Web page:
Thursday, February 28, 2013

A Fun Exercise on Tacit Collusion

I handed two students mock price displays ranging from $3.50 to $4.50 in $0.25 increments and asked them to pretend to be rival gas station proprietors.  We ran through about 20 iterations.  Each time one student priced first; the second responded; and the first could respond in turn.  They took turns going first (and thereby being the last to set a price for that iteration.)

The first time prices matched at about $4.00.  The second time the first mover (who is also the last mover) undercut.  The third time the other student, in this iteration the first mover, undercut back.  I may have polluted this as an experiment by explaining that this was precisely the definition of disciplining conduct.  Every time after that -- for 17 more iterations -- the prices ended up matching.  They were not always at the top price (I had one student who was an altruistic seller) but they most certainly were not competing prices down to $3.50, the lowest available.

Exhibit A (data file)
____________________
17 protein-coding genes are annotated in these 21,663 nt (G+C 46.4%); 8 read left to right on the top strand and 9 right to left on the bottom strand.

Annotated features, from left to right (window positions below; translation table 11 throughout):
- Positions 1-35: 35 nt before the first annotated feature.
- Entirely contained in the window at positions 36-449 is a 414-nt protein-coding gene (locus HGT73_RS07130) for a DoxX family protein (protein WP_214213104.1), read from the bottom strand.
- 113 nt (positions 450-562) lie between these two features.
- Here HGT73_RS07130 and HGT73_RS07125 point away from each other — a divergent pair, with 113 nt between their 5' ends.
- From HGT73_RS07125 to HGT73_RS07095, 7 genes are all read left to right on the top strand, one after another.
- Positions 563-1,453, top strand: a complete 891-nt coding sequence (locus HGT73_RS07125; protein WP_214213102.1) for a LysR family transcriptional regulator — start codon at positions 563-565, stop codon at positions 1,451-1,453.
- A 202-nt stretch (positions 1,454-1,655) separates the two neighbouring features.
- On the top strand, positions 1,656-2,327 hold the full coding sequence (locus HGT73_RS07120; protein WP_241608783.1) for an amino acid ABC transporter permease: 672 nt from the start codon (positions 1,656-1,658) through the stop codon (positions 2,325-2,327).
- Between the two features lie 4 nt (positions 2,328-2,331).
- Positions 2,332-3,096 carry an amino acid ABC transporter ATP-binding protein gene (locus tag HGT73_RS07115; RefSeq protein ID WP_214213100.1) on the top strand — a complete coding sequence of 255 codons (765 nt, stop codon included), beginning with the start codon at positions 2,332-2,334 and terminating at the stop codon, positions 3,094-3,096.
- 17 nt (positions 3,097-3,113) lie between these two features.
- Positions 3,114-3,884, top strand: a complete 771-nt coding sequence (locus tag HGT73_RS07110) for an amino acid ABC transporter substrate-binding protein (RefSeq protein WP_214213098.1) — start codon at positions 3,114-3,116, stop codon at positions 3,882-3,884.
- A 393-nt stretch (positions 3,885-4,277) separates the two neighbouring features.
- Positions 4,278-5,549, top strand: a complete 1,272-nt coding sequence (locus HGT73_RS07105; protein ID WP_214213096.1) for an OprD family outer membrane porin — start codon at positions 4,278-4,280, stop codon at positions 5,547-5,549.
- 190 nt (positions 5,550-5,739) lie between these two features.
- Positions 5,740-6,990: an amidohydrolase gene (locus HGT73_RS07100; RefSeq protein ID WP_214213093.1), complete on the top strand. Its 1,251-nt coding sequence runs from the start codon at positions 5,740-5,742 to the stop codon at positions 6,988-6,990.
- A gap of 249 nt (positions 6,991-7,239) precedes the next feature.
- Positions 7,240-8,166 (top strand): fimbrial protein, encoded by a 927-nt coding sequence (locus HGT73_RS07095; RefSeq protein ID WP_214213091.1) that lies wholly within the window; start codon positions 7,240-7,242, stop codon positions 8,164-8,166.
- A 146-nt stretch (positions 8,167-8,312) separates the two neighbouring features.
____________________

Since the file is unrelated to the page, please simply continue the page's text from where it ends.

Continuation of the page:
There are surely flaws in this as an experiment, but as a class exercise before discussing Theater Enterprises and Twombly it was much fun.  (I forgot to trot out the example of abnormally slow packs in distance track races -- e.g., the 5000 at the 1972 Olympics -- as another example of the same thing.)

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